Specific heat capacity is the slope (
derivative) of the internal
energy due to random motion of
atoms in a sample as a function of
temperature, normalized by dividing by the
mass of the sample. Because the internal energy curve is normally almost linear, it can by approximated by measuring the
heat required to raise the
temperature of 1
kg of a substance by 1°
C (or one
Kelvin). The
SI units of measurement for this are J·kg
^{-1}·K
^{-1}.
Factors that influence heat capacity measurements:
- The temperature of the substance. For example, measuring the heat capacity of water produces different results if you start at 20°C, or 60°C.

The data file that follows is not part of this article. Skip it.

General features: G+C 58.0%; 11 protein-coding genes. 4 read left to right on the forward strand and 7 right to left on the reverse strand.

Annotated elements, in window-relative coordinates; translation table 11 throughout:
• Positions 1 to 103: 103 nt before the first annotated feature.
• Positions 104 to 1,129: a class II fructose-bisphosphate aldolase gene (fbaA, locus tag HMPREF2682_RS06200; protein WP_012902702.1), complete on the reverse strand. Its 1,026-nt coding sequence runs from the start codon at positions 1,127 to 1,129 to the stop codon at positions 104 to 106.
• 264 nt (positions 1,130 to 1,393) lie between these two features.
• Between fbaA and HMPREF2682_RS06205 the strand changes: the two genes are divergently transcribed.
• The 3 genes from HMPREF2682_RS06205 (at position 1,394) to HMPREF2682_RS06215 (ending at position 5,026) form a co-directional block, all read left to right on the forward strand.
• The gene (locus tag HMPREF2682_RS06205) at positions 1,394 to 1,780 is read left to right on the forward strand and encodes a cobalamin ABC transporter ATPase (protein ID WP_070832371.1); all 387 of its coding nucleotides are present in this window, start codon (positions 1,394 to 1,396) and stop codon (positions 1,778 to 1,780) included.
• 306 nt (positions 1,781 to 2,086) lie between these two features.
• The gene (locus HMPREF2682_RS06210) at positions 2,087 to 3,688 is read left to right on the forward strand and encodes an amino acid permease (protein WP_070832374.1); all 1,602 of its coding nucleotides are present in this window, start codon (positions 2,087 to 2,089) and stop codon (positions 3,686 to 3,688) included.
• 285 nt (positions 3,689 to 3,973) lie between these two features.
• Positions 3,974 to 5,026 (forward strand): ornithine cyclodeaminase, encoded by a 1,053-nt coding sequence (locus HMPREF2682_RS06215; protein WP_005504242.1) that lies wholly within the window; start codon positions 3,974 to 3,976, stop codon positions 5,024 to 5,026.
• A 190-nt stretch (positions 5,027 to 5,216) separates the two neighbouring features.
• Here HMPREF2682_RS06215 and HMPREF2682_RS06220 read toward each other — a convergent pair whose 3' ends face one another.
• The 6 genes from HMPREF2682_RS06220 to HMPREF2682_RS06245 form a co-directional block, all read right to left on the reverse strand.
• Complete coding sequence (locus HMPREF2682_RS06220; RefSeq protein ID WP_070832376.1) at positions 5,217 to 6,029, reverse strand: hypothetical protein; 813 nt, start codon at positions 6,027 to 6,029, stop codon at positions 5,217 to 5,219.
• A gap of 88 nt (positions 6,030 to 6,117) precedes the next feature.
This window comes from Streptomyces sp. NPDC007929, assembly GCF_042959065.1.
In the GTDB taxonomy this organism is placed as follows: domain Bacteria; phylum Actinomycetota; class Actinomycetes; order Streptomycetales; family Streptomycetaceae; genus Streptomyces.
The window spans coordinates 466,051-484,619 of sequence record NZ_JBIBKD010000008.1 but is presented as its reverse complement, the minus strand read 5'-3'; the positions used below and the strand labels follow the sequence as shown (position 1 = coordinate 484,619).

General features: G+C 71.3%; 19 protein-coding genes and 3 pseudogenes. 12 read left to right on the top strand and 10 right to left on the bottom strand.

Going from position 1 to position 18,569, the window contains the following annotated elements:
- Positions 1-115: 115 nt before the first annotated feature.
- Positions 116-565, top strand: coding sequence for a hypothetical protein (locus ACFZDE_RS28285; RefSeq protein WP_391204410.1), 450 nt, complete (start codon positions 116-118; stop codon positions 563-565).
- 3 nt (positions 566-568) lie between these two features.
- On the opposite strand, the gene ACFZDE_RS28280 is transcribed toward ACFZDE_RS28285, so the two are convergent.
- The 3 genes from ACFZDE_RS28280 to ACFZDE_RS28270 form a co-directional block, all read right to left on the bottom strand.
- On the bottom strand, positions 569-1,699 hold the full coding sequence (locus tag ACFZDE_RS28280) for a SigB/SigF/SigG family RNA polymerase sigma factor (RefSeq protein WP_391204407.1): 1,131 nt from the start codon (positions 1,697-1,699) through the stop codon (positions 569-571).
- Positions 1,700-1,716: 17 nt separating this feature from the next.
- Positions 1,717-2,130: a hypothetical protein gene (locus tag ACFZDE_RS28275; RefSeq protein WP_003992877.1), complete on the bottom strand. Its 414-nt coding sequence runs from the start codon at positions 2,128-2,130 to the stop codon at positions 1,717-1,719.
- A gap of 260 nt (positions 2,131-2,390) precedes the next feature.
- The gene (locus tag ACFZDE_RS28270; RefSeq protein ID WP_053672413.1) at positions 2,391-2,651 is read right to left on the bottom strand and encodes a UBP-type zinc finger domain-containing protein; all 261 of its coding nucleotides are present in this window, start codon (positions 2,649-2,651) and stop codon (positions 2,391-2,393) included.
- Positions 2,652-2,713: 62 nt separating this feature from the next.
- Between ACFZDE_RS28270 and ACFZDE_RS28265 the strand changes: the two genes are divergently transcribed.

- Inter-molecular forces. If a fluid has stronger intermolecular forces (such as hydrogen bonding in water) then the heat capacity is likely to be higher.
Heat capacity can be measured using calorimetry
See also: Temperature (heat capacity),
Volumetric heat capacity
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